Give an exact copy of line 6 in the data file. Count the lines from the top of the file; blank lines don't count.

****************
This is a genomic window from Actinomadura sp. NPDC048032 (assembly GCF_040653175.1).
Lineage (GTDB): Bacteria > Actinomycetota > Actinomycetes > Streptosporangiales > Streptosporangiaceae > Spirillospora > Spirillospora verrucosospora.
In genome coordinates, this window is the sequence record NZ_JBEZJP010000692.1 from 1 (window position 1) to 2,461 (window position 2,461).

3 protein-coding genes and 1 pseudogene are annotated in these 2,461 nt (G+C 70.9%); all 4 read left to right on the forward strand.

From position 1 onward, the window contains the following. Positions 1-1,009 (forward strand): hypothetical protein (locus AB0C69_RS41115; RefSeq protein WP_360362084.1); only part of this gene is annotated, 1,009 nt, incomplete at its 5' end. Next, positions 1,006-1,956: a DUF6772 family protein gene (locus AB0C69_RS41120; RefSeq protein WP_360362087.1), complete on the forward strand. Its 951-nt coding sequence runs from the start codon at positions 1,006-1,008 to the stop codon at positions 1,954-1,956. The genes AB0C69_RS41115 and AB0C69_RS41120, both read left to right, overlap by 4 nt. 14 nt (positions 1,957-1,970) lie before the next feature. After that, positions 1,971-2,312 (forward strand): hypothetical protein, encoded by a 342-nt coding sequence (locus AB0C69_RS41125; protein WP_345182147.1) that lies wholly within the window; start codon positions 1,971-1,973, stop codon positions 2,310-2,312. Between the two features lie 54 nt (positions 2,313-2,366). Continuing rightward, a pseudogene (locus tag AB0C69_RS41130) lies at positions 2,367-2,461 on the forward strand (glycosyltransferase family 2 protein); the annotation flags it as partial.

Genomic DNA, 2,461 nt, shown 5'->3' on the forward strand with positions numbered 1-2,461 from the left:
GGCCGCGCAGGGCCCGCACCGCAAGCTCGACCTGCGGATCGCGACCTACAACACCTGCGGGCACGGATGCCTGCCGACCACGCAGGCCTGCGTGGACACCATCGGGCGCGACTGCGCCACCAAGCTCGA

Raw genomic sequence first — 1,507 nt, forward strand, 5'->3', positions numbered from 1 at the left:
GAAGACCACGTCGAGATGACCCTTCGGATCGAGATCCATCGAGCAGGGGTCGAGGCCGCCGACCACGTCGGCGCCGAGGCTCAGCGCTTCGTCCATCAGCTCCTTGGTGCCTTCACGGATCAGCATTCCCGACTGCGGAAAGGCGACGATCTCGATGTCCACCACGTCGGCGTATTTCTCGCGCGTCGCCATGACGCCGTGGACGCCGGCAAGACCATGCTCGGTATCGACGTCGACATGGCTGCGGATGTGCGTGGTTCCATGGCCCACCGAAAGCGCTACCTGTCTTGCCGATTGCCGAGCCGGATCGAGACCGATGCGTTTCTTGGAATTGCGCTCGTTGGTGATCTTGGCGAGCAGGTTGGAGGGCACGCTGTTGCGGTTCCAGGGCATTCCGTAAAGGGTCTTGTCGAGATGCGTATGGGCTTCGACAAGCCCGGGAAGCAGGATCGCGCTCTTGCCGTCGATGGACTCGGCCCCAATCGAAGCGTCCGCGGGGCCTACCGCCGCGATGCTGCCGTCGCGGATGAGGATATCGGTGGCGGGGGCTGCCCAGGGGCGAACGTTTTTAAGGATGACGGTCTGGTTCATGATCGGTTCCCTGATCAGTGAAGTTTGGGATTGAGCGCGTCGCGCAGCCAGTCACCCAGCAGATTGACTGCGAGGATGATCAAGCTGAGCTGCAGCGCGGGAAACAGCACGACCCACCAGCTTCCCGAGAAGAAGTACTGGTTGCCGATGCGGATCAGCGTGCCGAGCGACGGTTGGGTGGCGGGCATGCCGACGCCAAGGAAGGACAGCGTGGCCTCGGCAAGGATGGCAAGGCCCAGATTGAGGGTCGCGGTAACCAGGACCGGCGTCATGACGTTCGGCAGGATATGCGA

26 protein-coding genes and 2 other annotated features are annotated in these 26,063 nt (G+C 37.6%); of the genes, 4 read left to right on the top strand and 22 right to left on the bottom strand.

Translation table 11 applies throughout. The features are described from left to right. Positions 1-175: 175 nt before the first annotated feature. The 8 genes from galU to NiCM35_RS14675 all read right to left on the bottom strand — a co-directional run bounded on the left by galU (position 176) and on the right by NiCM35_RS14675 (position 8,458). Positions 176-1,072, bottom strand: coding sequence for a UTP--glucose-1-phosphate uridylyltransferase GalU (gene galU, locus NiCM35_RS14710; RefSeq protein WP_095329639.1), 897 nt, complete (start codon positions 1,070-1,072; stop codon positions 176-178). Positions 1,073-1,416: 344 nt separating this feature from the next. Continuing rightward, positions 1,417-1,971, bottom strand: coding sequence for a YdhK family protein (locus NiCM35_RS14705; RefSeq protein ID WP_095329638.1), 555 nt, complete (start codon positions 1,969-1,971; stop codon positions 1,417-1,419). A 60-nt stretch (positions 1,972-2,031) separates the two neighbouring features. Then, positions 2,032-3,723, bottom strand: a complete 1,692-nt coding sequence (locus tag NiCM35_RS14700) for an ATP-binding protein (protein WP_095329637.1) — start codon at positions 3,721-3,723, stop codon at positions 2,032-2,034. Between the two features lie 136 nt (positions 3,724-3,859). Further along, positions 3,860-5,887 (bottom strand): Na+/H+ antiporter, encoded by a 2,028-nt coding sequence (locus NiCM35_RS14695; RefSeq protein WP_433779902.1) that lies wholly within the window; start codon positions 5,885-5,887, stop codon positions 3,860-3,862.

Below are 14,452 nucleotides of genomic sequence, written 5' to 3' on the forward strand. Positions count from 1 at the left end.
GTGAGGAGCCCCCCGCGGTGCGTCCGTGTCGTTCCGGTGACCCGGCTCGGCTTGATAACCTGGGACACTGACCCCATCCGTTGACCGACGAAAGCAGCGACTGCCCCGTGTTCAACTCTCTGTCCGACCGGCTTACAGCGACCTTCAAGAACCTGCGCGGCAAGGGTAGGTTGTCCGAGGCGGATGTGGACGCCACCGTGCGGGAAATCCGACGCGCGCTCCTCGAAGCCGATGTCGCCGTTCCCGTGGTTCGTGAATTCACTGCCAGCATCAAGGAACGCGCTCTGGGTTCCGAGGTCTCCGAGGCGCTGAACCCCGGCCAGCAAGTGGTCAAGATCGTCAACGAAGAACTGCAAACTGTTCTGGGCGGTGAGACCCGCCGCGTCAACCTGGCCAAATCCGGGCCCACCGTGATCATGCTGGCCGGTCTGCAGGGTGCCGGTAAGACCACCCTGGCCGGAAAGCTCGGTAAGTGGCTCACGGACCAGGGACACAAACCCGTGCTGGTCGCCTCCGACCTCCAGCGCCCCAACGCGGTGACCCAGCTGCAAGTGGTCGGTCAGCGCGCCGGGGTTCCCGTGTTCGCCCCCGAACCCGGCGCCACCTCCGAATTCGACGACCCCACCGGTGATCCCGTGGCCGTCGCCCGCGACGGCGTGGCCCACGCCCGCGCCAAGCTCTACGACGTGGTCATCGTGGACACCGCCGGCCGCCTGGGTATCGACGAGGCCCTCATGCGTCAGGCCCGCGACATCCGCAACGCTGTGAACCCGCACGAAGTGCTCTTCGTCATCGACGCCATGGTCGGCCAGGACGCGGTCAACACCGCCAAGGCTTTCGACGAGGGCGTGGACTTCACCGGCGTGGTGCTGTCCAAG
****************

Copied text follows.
Genomic DNA, 2,461 nt, shown 5'->3' on the forward strand with positions numbered 1-2,461 from the left: